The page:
What started as a small pop-up at street festivals across the city by brothers-in-law Chris Stevens and Richard Lee turned into one of the most beloved Korean fried chicken spots on the east end in 2015. If you've never tried their chicken, you'd surely know of them from their big bright KABOOM sign.
Kaboom Chicken built a name for its family-owned business with its menu that combines ingredients from their Korean and Canadian heritage that results in dishes that also represent their family.
After serving up some of the crispiest and flavourful chicken in Riverside's charming spot, they ended up closing their doors in May of 2019. Spending a summer returning to their roots at street festivals, Kaboom finally found a new home across the city inside Parkdale's trendy bar Superfly in March 2020. Rebranding itself as Kaboom Kitchen, putting out a new menu that focuses more on street-style food and opening up nearly a week before the first COVID-19 lockdowns happened in Toronto meant that the news of their recent grand opening slipped under the radar.
With their new spot inside Superfly, Kaboom's space now comes with a cozy, heated outdoor patio that's suitable all year long and a very groovy interior that looks especially trendy at night, with various string lights and bright neon cocktail signs turning on, illuminating the plant-filled space.
Once restaurants resume in-person dining, Kaboom will be providing the snacks and Superfly will be providing the cocktails, completing your meal. Despite the menu being altered after the location change, you can still find some of Kaboom Kitchen's signature dishes and a few new favourites on the menu.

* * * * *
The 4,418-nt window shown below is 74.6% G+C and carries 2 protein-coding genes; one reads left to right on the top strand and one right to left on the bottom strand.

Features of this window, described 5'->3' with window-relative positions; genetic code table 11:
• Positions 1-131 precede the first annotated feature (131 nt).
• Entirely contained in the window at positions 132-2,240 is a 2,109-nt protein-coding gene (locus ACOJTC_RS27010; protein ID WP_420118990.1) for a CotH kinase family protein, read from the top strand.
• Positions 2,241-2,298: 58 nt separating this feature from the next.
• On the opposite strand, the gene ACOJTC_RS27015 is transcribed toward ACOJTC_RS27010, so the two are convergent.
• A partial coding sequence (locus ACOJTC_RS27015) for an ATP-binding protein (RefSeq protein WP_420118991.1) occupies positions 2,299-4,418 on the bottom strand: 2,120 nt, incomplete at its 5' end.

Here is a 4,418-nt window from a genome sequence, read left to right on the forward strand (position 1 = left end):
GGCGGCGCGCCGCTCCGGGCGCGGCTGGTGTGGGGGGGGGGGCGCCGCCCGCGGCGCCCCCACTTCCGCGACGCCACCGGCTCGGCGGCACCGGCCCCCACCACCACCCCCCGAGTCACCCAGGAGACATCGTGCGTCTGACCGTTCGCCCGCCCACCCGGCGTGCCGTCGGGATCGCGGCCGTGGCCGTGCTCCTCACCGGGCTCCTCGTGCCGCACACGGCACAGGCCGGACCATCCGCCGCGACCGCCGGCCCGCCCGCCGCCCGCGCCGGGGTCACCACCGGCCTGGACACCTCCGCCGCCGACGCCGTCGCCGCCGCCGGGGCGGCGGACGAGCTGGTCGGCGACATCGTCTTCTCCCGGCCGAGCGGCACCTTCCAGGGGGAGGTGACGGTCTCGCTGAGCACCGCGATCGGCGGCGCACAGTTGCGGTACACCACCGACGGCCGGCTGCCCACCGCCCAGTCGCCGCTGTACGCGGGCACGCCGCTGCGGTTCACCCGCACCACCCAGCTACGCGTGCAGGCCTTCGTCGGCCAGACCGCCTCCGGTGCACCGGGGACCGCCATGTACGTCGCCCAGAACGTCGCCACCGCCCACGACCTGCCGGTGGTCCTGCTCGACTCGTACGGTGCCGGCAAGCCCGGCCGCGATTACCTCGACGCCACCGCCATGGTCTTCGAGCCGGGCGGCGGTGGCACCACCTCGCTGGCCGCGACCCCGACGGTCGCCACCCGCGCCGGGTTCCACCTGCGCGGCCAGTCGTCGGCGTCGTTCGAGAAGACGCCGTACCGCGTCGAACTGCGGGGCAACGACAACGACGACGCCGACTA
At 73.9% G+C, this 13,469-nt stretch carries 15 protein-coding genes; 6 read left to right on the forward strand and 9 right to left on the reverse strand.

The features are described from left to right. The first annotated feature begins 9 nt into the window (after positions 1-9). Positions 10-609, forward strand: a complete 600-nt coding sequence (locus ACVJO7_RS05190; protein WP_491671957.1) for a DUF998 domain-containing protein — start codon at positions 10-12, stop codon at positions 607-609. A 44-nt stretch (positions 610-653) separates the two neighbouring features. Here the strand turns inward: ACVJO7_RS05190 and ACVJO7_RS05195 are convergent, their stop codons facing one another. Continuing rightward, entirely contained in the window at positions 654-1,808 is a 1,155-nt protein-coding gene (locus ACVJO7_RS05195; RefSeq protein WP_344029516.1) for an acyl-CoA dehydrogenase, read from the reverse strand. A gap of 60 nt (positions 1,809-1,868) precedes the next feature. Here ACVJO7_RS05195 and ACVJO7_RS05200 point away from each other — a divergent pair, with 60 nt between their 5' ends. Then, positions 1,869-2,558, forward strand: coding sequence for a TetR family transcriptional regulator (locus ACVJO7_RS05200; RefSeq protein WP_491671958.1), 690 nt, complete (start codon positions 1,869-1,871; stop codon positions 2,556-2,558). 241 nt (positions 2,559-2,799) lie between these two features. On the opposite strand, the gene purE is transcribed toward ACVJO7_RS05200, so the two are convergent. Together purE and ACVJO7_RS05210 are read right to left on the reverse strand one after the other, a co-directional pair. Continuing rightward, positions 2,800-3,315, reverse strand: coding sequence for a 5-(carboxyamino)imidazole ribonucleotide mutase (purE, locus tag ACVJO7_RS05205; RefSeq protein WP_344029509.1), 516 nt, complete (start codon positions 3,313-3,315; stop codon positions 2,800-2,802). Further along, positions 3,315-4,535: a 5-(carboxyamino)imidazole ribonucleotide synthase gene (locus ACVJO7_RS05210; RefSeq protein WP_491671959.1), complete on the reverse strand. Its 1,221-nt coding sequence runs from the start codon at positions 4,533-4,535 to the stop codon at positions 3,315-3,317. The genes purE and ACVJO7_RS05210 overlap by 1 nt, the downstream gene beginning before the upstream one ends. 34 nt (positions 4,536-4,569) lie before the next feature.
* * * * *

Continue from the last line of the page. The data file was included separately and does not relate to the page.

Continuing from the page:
Kaboom's crispy Korean fried chicken is what they're most known for. These crispy chicken thighs and drumsticks are coated in their signature sweet chili sauce that you just can't seem to get enough of. With a sprinkle of sesame seeds and green onions on top, Kaboom is still producing its iconic flavourful and crispy chicken.
One of the highlights on the menu are pork belly sandwiches which are served between house-made toasted bao. They also come stuffed with house-pickled carrots, Korean radish and cucumber, with gochujang mayo and Kaboom's signature sweet chili sauce, creating a perfect balance of flavours in every bite.
The common theme amongst the Kaboom Kitchen menu is crispy on the outside and soft on the inside. These kimchi rice balls are no different. With a crunchy panko rolled outside and soft rice seasoned with kimchi on the inside, they're golden fried and later topped with miso-gochujang sauce, sesame seeds and green onion.
Despite being most-known for their fried chicken, Kaboom's menu is actually mainly vegetarian-friendly. With items like savoury pancakes, fried shishito peppers and these deep fried tteokbokki, there is undoubtedly something crispy and delicious for everyone to enjoy.
Stevens notes that this tteokbokki dish, which is deep-fried Korean rice cakes topped with miso-gochujang sauce, is quickly becoming one of their most popular dishes. After being fried, the rice cakes maintain their soft, chewy inside, but the crispiness created by frying them gives them a great texture.
For dessert, you'll find mini donuts that are filled with marshmallows, rolled in cinnamon-sugar and are topped with a sweet brown sugar cream sauce that ties it all together.
Stevens says that one of the biggest challenges in opening Kaboom during the pandemic has been adapting the original business plans to be flexible enough for the changing guidelines. Due to the small kitchen space and quiet restaurant, work-life has become very different.
"Instead of spending my nights cooking with people I love and consider second family, I'm mostly alone here. But you know what? I'm still here cooking food I believe in, and I'm keeping those lights on."
Find Kaboom Kitchen's menu via Uber Eats, DoorDash or Ritual and you can also call directly for pick-up instead. They're open Wednesday from 5:30 p.m. to 9 p.m. and Thursday through Saturday from 5:30 p.m. until 10 p.m.